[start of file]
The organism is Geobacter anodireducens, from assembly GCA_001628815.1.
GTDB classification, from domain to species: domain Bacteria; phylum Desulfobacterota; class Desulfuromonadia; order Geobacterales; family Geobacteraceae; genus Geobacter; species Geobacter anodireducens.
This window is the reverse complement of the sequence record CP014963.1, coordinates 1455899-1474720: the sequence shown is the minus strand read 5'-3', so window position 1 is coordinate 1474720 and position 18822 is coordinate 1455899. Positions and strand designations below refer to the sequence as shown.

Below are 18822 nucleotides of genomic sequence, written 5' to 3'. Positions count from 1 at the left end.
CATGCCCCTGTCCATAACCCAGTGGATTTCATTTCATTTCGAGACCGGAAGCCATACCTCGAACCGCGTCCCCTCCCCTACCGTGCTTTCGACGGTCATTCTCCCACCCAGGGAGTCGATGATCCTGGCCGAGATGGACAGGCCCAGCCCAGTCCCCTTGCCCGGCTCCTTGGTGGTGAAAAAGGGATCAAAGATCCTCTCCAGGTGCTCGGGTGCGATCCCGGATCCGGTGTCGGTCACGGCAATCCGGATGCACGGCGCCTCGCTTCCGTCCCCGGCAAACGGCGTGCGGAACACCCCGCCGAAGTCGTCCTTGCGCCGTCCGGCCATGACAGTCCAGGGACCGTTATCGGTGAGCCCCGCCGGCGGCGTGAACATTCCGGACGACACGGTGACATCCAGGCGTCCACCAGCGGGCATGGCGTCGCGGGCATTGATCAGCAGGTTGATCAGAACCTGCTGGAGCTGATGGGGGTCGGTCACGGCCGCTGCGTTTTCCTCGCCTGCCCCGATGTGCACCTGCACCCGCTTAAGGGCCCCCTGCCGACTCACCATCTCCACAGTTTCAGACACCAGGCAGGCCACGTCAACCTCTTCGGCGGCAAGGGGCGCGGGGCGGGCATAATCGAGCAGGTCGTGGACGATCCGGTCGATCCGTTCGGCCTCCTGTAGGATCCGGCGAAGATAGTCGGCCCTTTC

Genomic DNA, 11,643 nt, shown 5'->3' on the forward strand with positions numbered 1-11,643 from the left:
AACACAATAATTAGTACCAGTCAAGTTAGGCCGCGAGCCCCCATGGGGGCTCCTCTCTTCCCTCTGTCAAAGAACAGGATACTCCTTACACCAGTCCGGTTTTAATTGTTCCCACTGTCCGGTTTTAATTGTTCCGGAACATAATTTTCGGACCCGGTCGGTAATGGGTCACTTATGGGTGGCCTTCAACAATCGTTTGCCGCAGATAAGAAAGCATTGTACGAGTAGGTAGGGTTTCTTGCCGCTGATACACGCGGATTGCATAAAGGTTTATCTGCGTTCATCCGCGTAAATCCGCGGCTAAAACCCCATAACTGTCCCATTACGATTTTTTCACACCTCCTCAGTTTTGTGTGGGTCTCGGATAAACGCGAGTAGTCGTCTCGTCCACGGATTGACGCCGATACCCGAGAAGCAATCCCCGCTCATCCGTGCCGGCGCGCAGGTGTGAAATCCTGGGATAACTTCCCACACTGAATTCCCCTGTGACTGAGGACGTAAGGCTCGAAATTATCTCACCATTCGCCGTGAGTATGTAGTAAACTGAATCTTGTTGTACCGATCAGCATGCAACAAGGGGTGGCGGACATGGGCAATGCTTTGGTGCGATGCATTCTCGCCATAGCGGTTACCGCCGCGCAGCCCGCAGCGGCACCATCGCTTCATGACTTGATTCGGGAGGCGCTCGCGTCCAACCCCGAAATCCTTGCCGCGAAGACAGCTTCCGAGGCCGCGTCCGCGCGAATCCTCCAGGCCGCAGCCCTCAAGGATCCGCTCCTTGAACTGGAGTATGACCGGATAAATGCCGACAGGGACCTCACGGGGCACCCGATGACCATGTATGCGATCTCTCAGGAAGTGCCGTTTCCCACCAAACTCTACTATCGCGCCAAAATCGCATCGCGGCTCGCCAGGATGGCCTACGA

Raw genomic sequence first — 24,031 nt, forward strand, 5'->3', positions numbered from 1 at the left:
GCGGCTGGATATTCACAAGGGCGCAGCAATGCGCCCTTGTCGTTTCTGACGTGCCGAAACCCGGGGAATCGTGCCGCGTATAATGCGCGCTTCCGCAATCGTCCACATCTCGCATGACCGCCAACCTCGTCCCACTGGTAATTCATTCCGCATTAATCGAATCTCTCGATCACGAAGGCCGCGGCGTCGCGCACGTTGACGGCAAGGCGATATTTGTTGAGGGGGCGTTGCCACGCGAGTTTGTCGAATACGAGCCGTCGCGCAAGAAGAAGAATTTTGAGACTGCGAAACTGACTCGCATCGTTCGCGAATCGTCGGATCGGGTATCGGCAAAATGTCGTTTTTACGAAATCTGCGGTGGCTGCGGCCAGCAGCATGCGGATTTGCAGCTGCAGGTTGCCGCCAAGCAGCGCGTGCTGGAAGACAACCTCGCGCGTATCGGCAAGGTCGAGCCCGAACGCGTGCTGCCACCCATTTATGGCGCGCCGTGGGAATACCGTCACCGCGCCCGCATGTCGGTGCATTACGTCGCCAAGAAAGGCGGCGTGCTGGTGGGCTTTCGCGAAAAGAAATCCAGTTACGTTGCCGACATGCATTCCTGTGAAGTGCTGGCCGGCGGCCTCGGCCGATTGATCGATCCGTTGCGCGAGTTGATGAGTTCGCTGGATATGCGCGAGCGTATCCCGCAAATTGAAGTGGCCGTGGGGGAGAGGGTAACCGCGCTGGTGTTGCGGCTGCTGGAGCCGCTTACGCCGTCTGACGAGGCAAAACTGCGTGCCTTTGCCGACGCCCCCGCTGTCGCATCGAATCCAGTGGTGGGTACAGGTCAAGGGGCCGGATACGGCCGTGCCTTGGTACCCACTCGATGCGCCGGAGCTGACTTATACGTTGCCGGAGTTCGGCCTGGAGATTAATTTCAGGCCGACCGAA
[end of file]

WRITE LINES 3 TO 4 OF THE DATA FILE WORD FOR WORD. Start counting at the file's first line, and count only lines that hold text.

This window is the reverse complement of the sequence record CP014963.1, coordinates 1455899-1474720: the sequence shown is the minus strand read 5'-3', so window position 1 is coordinate 1474720 and position 18822 is coordinate 1455899. Positions and strand designations below refer to the sequence as shown.

Below are 18822 nucleotides of genomic sequence, written 5' to 3'. Positions count from 1 at the left end.